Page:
Twigs and debris might be the surface conditions you'll find at the end of your very own driveway.
Twigs and debris might be the surface conditions you'll find at the end of your very own driveway.

Cropping up along with daffodils and tulips are orange barrels! Roads suffering from frost damage, cracks and potholes may see the arrival of repair crews in spring. Be aware of changing conditions and construction zones -- coming soon to a roadway near you! 

Roads take a beating in the winter. Use caution in construction zones, which crop up soon after crocuses in the spring.
Roads take a beating in the winter. Use caution in construction zones, which crop up soon after crocuses in the spring.

Rusty Reflexes
Your bike isn’t the only thing awakening from hibernation. Your rusty skills need a wake up call too! Reacquaint yourself with the feel of your clutch and operation of your brakes. Take it easy your first few times out. Go a little lighter in the leans. Give yourself more time and space to stop. Get your head back into the game by reading or watching videos on safe cycling. You may also benefit by preparing yourself in a parking lot or taking a refresher class.

April Showers
Spring weather means everything and anything under the sun. Rain. Sleet. Heat. Wind. It can be snowy and icy in the morning, sunny and 70 in the afternoon. Plan for a variety of weather conditions if you’re going to be out for any appreciable amount of time. Dress in layers. Pack a rain suit. Check your local weather forecast early and often. Conditions change rapidly in the spring no matter where you ride, so if you don’t like the weather, wait it out.

Spring fever isn't limited to motorcyclists. Watch for bicyclists, joggers, walkers and Sunday drivers.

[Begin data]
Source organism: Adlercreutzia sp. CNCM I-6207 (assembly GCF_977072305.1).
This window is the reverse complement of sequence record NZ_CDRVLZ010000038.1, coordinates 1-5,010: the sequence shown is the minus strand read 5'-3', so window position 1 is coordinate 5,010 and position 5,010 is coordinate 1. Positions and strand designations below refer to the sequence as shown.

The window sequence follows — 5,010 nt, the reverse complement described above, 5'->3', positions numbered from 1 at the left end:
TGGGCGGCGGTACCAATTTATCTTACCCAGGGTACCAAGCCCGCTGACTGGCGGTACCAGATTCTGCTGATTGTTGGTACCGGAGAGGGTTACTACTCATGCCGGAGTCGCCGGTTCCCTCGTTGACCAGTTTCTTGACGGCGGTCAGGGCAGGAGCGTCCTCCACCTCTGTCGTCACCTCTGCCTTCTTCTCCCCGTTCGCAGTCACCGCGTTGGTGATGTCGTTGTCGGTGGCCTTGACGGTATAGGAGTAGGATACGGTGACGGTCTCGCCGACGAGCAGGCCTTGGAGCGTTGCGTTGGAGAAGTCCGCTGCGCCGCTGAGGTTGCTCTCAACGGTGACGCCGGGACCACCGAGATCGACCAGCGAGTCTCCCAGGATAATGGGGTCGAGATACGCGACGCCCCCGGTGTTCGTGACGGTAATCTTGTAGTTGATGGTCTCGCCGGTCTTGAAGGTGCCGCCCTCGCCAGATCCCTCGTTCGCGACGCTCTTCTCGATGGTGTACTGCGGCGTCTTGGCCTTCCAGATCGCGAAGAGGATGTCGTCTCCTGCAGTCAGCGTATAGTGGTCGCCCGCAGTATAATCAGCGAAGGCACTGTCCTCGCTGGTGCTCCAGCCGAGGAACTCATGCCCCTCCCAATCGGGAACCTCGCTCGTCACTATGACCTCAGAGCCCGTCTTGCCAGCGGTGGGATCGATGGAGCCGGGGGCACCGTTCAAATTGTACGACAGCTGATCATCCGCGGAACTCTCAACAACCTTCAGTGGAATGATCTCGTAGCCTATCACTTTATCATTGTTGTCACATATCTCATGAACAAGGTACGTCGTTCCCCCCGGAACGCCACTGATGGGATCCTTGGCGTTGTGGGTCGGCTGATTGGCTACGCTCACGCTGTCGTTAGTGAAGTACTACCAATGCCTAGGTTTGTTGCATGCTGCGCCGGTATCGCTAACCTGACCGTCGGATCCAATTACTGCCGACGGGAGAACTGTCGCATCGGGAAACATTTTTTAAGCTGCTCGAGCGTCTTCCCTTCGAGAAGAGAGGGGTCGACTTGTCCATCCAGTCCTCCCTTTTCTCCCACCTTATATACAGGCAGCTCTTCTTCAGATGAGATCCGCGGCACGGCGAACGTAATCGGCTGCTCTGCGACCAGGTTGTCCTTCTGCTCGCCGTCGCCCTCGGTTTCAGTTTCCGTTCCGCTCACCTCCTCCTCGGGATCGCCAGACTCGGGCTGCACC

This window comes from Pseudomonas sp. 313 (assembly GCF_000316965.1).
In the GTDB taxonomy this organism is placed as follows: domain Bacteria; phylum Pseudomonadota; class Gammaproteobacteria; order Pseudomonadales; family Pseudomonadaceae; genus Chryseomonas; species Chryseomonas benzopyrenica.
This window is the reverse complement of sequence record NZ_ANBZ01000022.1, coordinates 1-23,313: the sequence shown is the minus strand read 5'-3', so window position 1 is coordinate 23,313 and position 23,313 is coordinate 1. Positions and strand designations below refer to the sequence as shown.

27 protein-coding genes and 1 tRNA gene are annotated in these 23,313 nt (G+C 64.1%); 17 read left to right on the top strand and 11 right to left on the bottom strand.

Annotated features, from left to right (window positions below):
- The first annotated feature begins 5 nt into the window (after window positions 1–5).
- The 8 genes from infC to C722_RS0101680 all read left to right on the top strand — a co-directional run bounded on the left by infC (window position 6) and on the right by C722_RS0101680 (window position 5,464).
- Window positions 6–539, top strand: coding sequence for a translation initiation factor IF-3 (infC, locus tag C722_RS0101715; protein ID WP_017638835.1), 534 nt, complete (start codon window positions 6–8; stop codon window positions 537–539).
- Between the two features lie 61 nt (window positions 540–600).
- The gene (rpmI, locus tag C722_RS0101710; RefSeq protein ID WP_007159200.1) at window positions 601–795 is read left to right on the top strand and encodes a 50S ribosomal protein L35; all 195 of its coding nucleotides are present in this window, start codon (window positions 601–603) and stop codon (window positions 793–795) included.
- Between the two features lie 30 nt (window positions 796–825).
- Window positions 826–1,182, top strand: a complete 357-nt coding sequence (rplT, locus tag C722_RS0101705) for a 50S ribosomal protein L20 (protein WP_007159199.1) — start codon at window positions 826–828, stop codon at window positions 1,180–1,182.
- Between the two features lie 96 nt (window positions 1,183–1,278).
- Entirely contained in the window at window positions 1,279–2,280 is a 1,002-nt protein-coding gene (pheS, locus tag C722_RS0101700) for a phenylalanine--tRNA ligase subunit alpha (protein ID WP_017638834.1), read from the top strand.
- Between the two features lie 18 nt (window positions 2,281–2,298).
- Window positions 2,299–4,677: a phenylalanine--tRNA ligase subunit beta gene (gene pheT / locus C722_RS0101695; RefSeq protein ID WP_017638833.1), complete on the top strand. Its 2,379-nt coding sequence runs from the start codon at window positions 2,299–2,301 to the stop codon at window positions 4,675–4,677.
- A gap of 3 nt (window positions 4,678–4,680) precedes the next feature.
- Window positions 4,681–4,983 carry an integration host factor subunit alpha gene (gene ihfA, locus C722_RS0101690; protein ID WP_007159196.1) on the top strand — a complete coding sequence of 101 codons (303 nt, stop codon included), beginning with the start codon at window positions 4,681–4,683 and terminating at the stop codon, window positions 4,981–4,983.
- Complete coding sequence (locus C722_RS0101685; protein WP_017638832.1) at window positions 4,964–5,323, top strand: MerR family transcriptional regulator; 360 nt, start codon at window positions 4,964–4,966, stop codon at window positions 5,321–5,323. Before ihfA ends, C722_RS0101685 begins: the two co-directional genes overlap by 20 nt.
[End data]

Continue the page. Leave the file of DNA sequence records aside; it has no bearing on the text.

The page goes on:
Spring fever isn't limited to motorcyclists. Watch for bicyclists, joggers, walkers and Sunday drivers.

What’s the Buzz?
Pedestrians. Joggers. Bicyclists. Walkers. Car drivers tooling around with the windows rolled down and stereo loud. There’s a buzz of activity out on the road. Even animals seem to have spring fever! Expect to avoid deer, dogs, cats, squirrels, moose, armadillo, and children when you’re out riding this spring!   

About the Author
Susan Rzepka Orion is a certified MSF RiderCoach and Rider’s Edge Instructor who loves to ride, write, and help others who want to do the same. You can find her on the road on her BMW F 650 GS or on the Web at RidingWays.blogspot.com.


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Reader Comments


Interesting advice to follow.

C Spear
West Kelowna, BC, Canada
Wednesday, April 18, 2012
I thoroughly enjoy your articles. This makes so much sense especially around our area. Right now we keep getting rain/snow/sunshine, a bit of everything and the gravel at the intersections is brutal. I am still a relatively new rider so am cautious and my husband typically does not take his bike out for almost another month. Love your newsletter.

Christina Hadden
High River, AB, Canada
Tuesday, April 17, 2012